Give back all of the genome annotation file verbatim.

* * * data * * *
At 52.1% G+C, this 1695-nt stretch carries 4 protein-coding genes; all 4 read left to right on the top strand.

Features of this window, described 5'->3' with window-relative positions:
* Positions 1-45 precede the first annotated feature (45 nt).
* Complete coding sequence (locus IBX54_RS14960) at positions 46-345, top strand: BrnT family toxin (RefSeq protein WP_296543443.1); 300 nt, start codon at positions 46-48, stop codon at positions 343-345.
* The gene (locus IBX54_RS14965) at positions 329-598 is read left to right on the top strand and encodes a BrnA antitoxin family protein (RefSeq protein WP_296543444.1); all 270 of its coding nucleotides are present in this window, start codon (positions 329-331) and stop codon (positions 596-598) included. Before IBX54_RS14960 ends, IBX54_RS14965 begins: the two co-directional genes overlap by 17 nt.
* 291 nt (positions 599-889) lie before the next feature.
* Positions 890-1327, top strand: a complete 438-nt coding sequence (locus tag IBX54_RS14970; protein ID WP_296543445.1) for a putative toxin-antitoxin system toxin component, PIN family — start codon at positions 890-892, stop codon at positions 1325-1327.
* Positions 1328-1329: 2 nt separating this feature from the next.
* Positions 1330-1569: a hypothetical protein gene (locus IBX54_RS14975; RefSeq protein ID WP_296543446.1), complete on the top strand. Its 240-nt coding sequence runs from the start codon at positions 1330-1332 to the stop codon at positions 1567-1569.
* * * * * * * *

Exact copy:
At 52.1% G+C, this 1695-nt stretch carries 4 protein-coding genes; all 4 read left to right on the top strand.

Features of this window, described 5'->3' with window-relative positions:
* Positions 1-45 precede the first annotated feature (45 nt).
* Complete coding sequence (locus IBX54_RS14960) at positions 46-345, top strand: BrnT family toxin (RefSeq protein WP_296543443.1); 300 nt, start codon at positions 46-48, stop codon at positions 343-345.
* The gene (locus IBX54_RS14965) at positions 329-598 is read left to right on the top strand and encodes a BrnA antitoxin family protein (RefSeq protein WP_296543444.1); all 270 of its coding nucleotides are present in this window, start codon (positions 329-331) and stop codon (positions 596-598) included. Before IBX54_RS14960 ends, IBX54_RS14965 begins: the two co-directional genes overlap by 17 nt.
* 291 nt (positions 599-889) lie before the next feature.
* Positions 890-1327, top strand: a complete 438-nt coding sequence (locus tag IBX54_RS14970; protein ID WP_296543445.1) for a putative toxin-antitoxin system toxin component, PIN family — start codon at positions 890-892, stop codon at positions 1325-1327.
* Positions 1328-1329: 2 nt separating this feature from the next.
* Positions 1330-1569: a hypothetical protein gene (locus IBX54_RS14975; RefSeq protein ID WP_296543446.1), complete on the top strand. Its 240-nt coding sequence runs from the start codon at positions 1330-1332 to the stop codon at positions 1567-1569.